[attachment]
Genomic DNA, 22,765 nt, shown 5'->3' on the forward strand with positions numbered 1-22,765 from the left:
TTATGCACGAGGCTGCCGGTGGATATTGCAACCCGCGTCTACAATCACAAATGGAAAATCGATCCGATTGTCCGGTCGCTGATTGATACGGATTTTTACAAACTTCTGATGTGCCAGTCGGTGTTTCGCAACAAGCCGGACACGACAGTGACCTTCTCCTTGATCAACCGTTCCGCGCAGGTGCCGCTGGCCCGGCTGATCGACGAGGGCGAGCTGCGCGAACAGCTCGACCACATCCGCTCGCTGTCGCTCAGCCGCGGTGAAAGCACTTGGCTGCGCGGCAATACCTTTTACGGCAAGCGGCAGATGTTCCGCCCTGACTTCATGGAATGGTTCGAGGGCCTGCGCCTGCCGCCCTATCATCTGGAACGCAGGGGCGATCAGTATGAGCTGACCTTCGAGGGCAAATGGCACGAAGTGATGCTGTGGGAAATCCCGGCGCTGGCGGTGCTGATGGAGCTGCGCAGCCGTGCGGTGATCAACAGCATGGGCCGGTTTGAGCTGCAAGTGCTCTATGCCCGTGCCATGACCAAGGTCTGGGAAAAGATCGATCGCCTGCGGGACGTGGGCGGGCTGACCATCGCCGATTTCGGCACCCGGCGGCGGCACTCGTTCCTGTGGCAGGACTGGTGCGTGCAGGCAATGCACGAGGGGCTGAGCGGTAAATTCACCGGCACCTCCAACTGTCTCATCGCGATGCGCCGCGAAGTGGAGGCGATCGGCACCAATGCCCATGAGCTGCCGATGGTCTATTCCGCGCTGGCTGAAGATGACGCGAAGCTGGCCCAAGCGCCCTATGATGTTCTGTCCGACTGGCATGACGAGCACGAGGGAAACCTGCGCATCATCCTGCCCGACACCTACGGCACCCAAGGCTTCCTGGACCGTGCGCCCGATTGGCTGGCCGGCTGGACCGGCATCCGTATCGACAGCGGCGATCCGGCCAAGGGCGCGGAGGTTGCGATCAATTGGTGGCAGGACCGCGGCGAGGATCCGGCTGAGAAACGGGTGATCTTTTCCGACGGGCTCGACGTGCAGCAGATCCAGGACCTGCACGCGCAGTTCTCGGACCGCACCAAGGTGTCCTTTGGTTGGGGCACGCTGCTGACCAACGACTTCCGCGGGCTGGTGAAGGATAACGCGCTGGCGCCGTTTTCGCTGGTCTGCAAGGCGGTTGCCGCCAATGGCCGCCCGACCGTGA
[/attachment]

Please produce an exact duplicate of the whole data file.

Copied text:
Genomic DNA, 22,765 nt, shown 5'->3' on the forward strand with positions numbered 1-22,765 from the left:
TTATGCACGAGGCTGCCGGTGGATATTGCAACCCGCGTCTACAATCACAAATGGAAAATCGATCCGATTGTCCGGTCGCTGATTGATACGGATTTTTACAAACTTCTGATGTGCCAGTCGGTGTTTCGCAACAAGCCGGACACGACAGTGACCTTCTCCTTGATCAACCGTTCCGCGCAGGTGCCGCTGGCCCGGCTGATCGACGAGGGCGAGCTGCGCGAACAGCTCGACCACATCCGCTCGCTGTCGCTCAGCCGCGGTGAAAGCACTTGGCTGCGCGGCAATACCTTTTACGGCAAGCGGCAGATGTTCCGCCCTGACTTCATGGAATGGTTCGAGGGCCTGCGCCTGCCGCCCTATCATCTGGAACGCAGGGGCGATCAGTATGAGCTGACCTTCGAGGGCAAATGGCACGAAGTGATGCTGTGGGAAATCCCGGCGCTGGCGGTGCTGATGGAGCTGCGCAGCCGTGCGGTGATCAACAGCATGGGCCGGTTTGAGCTGCAAGTGCTCTATGCCCGTGCCATGACCAAGGTCTGGGAAAAGATCGATCGCCTGCGGGACGTGGGCGGGCTGACCATCGCCGATTTCGGCACCCGGCGGCGGCACTCGTTCCTGTGGCAGGACTGGTGCGTGCAGGCAATGCACGAGGGGCTGAGCGGTAAATTCACCGGCACCTCCAACTGTCTCATCGCGATGCGCCGCGAAGTGGAGGCGATCGGCACCAATGCCCATGAGCTGCCGATGGTCTATTCCGCGCTGGCTGAAGATGACGCGAAGCTGGCCCAAGCGCCCTATGATGTTCTGTCCGACTGGCATGACGAGCACGAGGGAAACCTGCGCATCATCCTGCCCGACACCTACGGCACCCAAGGCTTCCTGGACCGTGCGCCCGATTGGCTGGCCGGCTGGACCGGCATCCGTATCGACAGCGGCGATCCGGCCAAGGGCGCGGAGGTTGCGATCAATTGGTGGCAGGACCGCGGCGAGGATCCGGCTGAGAAACGGGTGATCTTTTCCGACGGGCTCGACGTGCAGCAGATCCAGGACCTGCACGCGCAGTTCTCGGACCGCACCAAGGTGTCCTTTGGTTGGGGCACGCTGCTGACCAACGACTTCCGCGGGCTGGTGAAGGATAACGCGCTGGCGCCGTTTTCGCTGGTCTGCAAGGCGGTTGCCGCCAATGGCCGCCCGACCGTGA